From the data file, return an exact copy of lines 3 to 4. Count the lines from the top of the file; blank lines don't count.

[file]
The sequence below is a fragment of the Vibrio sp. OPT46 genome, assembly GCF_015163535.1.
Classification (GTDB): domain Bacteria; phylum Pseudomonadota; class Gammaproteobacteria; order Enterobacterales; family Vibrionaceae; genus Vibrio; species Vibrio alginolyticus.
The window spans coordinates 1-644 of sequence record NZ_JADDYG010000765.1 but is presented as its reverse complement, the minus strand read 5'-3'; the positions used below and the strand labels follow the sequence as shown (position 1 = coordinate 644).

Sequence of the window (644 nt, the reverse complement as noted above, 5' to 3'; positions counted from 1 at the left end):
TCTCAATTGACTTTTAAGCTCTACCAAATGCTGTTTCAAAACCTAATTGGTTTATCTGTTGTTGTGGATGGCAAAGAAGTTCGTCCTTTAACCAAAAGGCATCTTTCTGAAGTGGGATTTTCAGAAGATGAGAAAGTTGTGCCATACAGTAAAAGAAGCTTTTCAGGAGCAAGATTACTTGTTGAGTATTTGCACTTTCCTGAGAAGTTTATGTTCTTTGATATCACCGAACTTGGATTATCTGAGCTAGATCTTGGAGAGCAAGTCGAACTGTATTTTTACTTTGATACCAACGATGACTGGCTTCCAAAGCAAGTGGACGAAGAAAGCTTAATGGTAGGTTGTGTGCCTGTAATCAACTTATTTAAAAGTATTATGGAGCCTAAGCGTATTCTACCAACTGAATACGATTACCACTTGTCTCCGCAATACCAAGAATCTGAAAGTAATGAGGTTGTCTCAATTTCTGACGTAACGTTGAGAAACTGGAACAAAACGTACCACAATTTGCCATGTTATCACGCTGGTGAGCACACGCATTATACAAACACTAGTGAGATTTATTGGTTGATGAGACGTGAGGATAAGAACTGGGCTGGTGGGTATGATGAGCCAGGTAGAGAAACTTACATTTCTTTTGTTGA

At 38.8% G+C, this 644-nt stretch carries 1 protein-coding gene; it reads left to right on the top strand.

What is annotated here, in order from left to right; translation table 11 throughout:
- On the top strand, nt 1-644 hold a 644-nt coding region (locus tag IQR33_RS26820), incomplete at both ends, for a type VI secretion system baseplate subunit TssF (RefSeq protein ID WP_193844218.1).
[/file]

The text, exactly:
The window spans coordinates 1-644 of sequence record NZ_JADDYG010000765.1 but is presented as its reverse complement, the minus strand read 5'-3'; the positions used below and the strand labels follow the sequence as shown (position 1 = coordinate 644).

Sequence of the window (644 nt, the reverse complement as noted above, 5' to 3'; positions counted from 1 at the left end):